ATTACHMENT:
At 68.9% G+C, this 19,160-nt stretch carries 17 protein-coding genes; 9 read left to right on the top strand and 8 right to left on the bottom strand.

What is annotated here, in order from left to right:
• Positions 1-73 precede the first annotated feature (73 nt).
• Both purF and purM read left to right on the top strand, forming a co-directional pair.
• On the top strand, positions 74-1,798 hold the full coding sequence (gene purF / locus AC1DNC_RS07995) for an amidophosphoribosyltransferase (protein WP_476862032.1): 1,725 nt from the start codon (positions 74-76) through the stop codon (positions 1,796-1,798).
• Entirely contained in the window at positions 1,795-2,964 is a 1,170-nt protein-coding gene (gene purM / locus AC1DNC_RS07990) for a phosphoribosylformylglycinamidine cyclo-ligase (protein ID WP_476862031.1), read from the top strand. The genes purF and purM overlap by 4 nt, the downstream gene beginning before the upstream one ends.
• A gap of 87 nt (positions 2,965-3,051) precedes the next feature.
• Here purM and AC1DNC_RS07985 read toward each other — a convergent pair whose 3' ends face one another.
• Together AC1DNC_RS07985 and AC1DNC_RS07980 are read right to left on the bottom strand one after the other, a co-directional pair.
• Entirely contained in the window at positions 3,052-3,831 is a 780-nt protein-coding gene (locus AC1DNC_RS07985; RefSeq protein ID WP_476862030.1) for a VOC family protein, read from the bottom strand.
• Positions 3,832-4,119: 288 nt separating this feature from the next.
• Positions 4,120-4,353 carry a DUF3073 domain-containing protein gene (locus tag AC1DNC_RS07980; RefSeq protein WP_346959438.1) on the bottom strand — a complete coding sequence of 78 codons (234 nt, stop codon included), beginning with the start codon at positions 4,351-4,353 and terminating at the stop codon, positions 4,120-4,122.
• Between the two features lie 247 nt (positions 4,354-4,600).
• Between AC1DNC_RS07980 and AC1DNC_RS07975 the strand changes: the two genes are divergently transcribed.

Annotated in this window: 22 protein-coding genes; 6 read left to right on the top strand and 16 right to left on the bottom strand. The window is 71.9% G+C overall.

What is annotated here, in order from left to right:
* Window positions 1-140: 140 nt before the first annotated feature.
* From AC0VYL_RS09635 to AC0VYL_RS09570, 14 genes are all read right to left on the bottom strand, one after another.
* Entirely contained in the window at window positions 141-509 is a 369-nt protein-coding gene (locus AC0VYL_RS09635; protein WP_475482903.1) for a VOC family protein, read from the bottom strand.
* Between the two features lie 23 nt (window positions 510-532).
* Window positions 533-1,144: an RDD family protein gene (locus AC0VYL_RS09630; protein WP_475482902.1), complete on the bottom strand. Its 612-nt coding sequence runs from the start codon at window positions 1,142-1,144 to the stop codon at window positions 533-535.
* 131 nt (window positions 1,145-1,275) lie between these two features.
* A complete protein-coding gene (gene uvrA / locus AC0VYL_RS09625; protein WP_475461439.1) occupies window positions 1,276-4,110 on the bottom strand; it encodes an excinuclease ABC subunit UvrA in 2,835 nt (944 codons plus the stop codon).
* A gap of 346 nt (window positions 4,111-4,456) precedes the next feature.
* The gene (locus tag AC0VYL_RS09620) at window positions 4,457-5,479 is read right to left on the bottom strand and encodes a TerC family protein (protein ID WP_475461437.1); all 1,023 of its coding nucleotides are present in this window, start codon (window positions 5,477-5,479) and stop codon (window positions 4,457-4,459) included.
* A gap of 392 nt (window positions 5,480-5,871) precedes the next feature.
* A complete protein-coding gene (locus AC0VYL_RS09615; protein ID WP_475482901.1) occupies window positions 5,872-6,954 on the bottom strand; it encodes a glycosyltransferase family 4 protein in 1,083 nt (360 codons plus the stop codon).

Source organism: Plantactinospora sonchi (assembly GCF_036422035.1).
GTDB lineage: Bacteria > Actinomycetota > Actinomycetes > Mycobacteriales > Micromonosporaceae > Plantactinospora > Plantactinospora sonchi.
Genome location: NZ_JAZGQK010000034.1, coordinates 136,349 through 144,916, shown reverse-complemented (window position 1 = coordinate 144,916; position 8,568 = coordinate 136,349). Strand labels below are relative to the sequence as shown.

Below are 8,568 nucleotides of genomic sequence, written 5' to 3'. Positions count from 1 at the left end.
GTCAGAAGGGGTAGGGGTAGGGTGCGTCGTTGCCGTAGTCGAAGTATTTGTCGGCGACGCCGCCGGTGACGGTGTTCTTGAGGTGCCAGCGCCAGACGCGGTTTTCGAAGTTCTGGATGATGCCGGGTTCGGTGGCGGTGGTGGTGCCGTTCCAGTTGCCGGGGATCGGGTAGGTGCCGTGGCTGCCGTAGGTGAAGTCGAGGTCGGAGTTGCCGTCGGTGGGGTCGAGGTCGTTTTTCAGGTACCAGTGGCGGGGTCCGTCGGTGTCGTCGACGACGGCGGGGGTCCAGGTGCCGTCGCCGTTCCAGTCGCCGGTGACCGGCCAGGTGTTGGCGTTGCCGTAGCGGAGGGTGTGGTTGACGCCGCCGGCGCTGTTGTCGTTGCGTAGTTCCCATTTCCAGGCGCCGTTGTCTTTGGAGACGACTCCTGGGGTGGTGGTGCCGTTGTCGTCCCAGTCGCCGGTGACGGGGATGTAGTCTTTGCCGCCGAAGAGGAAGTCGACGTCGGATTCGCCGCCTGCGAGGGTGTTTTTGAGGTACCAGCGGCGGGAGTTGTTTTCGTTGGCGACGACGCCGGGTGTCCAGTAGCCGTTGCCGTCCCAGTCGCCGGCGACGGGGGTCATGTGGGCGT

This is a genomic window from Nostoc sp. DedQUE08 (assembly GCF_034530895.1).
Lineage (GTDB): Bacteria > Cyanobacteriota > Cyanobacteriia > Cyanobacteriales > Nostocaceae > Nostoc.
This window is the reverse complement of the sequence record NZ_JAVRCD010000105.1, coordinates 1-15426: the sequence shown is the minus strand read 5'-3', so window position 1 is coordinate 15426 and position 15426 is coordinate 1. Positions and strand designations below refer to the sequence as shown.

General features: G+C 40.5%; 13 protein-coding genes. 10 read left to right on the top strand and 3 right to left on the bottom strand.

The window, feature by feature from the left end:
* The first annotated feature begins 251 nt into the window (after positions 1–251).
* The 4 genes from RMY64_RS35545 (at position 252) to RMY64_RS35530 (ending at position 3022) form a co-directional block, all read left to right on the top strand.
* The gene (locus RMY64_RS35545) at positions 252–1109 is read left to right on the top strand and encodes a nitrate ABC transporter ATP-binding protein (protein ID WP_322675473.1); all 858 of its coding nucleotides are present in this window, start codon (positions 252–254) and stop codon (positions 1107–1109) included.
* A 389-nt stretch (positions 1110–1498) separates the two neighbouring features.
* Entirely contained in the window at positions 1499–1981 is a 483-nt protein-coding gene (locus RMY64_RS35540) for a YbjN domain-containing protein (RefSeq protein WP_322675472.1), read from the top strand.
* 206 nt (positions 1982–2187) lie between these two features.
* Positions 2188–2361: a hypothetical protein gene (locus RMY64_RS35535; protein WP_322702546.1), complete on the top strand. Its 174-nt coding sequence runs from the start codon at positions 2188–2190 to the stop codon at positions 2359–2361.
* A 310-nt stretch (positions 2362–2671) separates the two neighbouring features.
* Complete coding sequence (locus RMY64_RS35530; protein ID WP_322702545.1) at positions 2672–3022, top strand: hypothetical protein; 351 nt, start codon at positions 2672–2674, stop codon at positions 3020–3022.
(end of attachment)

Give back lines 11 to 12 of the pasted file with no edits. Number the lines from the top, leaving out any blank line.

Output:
• Positions 3,832-4,119: 288 nt separating this feature from the next.
• Positions 4,120-4,353 carry a DUF3073 domain-containing protein gene (locus tag AC1DNC_RS07980; RefSeq protein WP_346959438.1) on the bottom strand — a complete coding sequence of 78 codons (234 nt, stop codon included), beginning with the start codon at positions 4,351-4,353 and terminating at the stop codon, positions 4,120-4,122.